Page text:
Every little boy and girl dreams of writing their name in the stars, whether it is as a footballer, popstar, or actor/ actress. I dreamt of becoming a ballerina after my mum signed me up to dance lessons when I was extremely little, and I took ballet, tap and later character alongside ballet. I worked my way up the grades and passed many an exam, and loved every minute of it. I even bullied my younger brother into putting on dance shows with me for my family in our living room – who else would be the male lead?

That is until my high school homework took preference over my extra curricular activities, and I did a total one eighty and dedicated my career path to saving the animal planet instead as a vet (which as we know has also since changed to fashion media). I briefly took up ballet again at University as a member of the classical dance society, which was a welcomed escape from the four walls of my bedroom I was sentenced too during my dissertation days. However no one would have thought I had passed ballet exams with distinctions and honors in the past, with my good toes being replaced with two left feet – I stick to freestyle now.

So with my love of dance and in particular ballet, I couldn’t wait to hit the cinema last night to see new release Black Swan.

The Bafta and Oscar nominated film falls predominantly into the psychological thriller genre, and explores the dark side of the New York ballet scene. We follow the pure and innocent ballerina Nina Sayers who wins the part as the new Swan Queen in her company’s version of Swan Lake. Her white swan dance is perfect, but her black swan solo lacks the right technique and in finding it, is seduced by the persona of the black swan, which leads to tragic consequences.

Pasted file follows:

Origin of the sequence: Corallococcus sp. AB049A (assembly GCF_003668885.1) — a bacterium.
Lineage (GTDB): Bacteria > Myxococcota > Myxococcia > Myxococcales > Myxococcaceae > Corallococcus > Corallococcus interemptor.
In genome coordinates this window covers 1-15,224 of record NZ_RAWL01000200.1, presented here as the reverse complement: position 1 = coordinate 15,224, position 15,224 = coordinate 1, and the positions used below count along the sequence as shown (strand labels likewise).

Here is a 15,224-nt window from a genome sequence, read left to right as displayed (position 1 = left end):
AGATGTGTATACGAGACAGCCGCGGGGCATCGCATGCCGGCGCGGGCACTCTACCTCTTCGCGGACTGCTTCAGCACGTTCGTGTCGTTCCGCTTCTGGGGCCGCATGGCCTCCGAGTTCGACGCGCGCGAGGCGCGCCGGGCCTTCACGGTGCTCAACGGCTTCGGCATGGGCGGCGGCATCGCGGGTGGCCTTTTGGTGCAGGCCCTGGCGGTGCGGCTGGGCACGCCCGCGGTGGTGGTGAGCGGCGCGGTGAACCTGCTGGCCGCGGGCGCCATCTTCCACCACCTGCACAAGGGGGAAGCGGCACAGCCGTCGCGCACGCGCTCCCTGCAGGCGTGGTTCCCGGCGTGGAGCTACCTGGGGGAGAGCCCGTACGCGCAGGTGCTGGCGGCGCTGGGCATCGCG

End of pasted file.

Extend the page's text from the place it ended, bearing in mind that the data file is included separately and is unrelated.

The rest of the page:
Although I was rather shocked at some of the twists in this film, and no lies I did find it hard to understand what was going on at times, I can’t fault Natalie Portman’s performance, and it definitely deserves the coverage it is receiving in the press. I also loved the film’s clever use of metaphor, and the costumes (designed by the Mulleavy sisters of Rodarte) are exquisite. The film has so much to offer and whether you are a dancer, film buff or fashionista I guarantee you will find something to take from the film. Although just a quick pre-warning for anyone who is squeamish, there are a few unexpected jumps and rather gory scenes that may need some eye coverage. But I don’t want to give anything else away, so head down to your nearest cinemas and see what you think for yourselves.

To celebrate the release of the film here are some top high street picks to get some ballet inspired dressing into your wardrobes this season. Will you chose the path of the white or black swan?

WHITE

ASOS swan long pendent necklace, £8

River Island pink ¾ sleeve top, £14.99

River Island pink block stripe socks, £6.99

Miss Selfridge cream single pocket shirt, £32

Topshop grey spot floaty contrast waistband skirt, £35

Topshop vestry pink leg tie ballet pumps, £18

BLACK

Rimmel 60 second nail polish in Green with Envy, available at Superdrug, £3.69

Topshop lips in Hazard, £8

Topshop black feather and stone headband, £18

Topshop black cut out back shirt, £38

ASOS premium weave mesh leggings, £30

Miss Selfridge black ¾ sleeve lace bodysuit, £20

And to finish with here is the film trailer for Black Swan: